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  • Writer's pictureEric Liddle

Building Community with Judy G.

Back in 2019, Judy was balancing her professional and personal goals as a Jujitsu Black Belt, winning titles and teaching classes, when she started part-time as an EMT at Royal Ambulance. A widely respected and highly decorated competitor, she entered EMS because she wanted to make a difference in people’s lives while being challenged mentally and physically. She figured she could find a community of likeminded people to would form the basis of a great work environment.

When the Pandemic started, Judy’s gym closed and the need for Emergency Medical Services surged. In an all hands-on-deck moment, she expanded her role, transitioned to full-time, and joined the People Team to support hiring and onboarding while balancing her work in the field.

She didn’t know it at the time, but her impact ipped the first domino paving the way for an elevated culture of support, in a moment when front line team members needed it so badly.

A bit of context – in the early days of the pandemic, the life of an EMT was lonely.

We were the frontline of healthcare and people were pretty nervous to be around us outside of work.” explained Gomes. “My teammates, and really all of EMS shared a stint of isolation and it was challenging.

Sitting at the intersection of field work, and the front door of employment at Royal, Judy’s role accommodated her unique perspective to the organization. Lucky for us, she saw an opportunity to do more, kicking off what would eventually be the basis of community programs at Royal.

Judy expertly executing a Jujitsu submission move on her opponent during a training session.

“Jujitsu challenges me to be mentally tough and think on my feet; when we were in the thick of COVID, instead of just sitting in it, I tried to view the stress and isolation as a challenge. I was craving fun and deeper connections, so I leaned into my experience and developed community and wellness programs.”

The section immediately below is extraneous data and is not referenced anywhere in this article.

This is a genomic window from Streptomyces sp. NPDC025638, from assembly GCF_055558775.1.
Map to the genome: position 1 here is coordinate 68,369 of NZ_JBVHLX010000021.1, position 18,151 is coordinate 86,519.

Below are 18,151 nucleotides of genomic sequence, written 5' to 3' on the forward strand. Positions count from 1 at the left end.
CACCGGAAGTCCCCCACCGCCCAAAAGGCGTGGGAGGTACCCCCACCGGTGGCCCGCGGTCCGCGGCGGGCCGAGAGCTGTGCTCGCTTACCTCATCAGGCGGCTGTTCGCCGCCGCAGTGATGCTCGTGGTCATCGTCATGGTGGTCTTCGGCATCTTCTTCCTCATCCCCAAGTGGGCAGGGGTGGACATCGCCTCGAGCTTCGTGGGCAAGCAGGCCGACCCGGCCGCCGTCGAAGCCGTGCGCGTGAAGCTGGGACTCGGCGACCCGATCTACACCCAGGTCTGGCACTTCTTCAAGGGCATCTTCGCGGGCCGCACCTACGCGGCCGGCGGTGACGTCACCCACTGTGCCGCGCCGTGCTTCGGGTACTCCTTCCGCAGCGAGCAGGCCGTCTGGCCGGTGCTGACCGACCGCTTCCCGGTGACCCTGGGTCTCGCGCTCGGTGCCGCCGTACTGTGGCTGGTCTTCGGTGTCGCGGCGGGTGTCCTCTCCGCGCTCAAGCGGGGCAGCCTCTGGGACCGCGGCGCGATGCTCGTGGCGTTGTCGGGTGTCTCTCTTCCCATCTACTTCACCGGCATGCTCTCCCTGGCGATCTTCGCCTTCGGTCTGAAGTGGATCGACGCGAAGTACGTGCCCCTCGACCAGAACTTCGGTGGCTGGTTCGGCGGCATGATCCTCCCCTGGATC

Judy’s proximity and engagement with incoming EMTs is important and worth highlighting - She helped new team members through the recruitment process, which meant that she was influential, respected, and widely viewed as a friend.

Her vantage point also exposed a problem.

“We’d hire smart and talented women, but after a few weeks, they would leave because they weren’t in the physical shape required to lift and move patients. I wanted to help my female counterparts enter the field and with my Juditsu/Weight training background I had all of the skills to make it happen.”

Judy developed Royal’s 90 Day Strength Training Guide (Located in the resources section on our website) and implemented the lift test that we now require to be hired.

With elevated awareness around body positioning, strength training, and a new lift test, Judy dismantled the lifting barrier, decreased female turnover, and reduced the number of lifting injuries.

Since then, Royal has committe to futher removing this barrier, implementing powered gurneys across the fleet and has installed gyms at each station to further support team member fitness and well-being.

 Judy skillfully unloading a medical gurney from an ambulance, prepared for patient care.

But of course it didn’t stop there – focusing on fun, Judy started offering HIIT sessions at base and that was just the beginning.

“It turned out that a lot of people were craving the same things! I realized that focusing on fun programs meant that in a way, we were tending to our team’s mental health.”

She began to think bigger, pivoting HIIT Classes into running and rock climbing clubs. “We (the team) needed to be together in a non-work environment, outside of the rigs, away from patients, where we could have fun and be ourselves.”

Judy confidently scaling a rock climbing wall at the gym, showcasing her strength and agility.

Looking at each of these programs from a top down view could easily afford a perspective of: “Ok those are nice” but where things really get interesting is the minutiae of it all. Individually these programs are good, but the details and connections in between them are what make them great.

“What we’re building is a peer-to-peer support system – and what I love about that is that it’s OUR thing, not an imposed mental health program”

Judy enjoying a moment of relaxation, holding a coffee cup at a local café.

Part of the challenge of being in any specialized career is communicating with your network outside of work. If you’re writing code at your job, it’s hard to talk to non-coders about that - The same is true in EMS.

The value of a peer-to-peer support network in EMS ie. community at work, is that if you see something traumatic happen, maybe you’re first on scene to a car crash, or have a hard conversation with the family of a patient, you can talk it out with someone who gets it.

Your romantic partner, your non-EMS friends, family members, even a professional therapist all require a level of explanation whereas your team members just understand.

Coming full circle, when you meet someone at Run Club, tackle a route together at the climbing gym, or play video games together – whatever it is, so long as it isn’t work – that’s a moment when people can communicate freely, be themselves, develop deeper relationships build those peer-to-peer relationships that are so critical to maintaining mental health in this industry.

Fostering those connections is how you build a culture of community and support.


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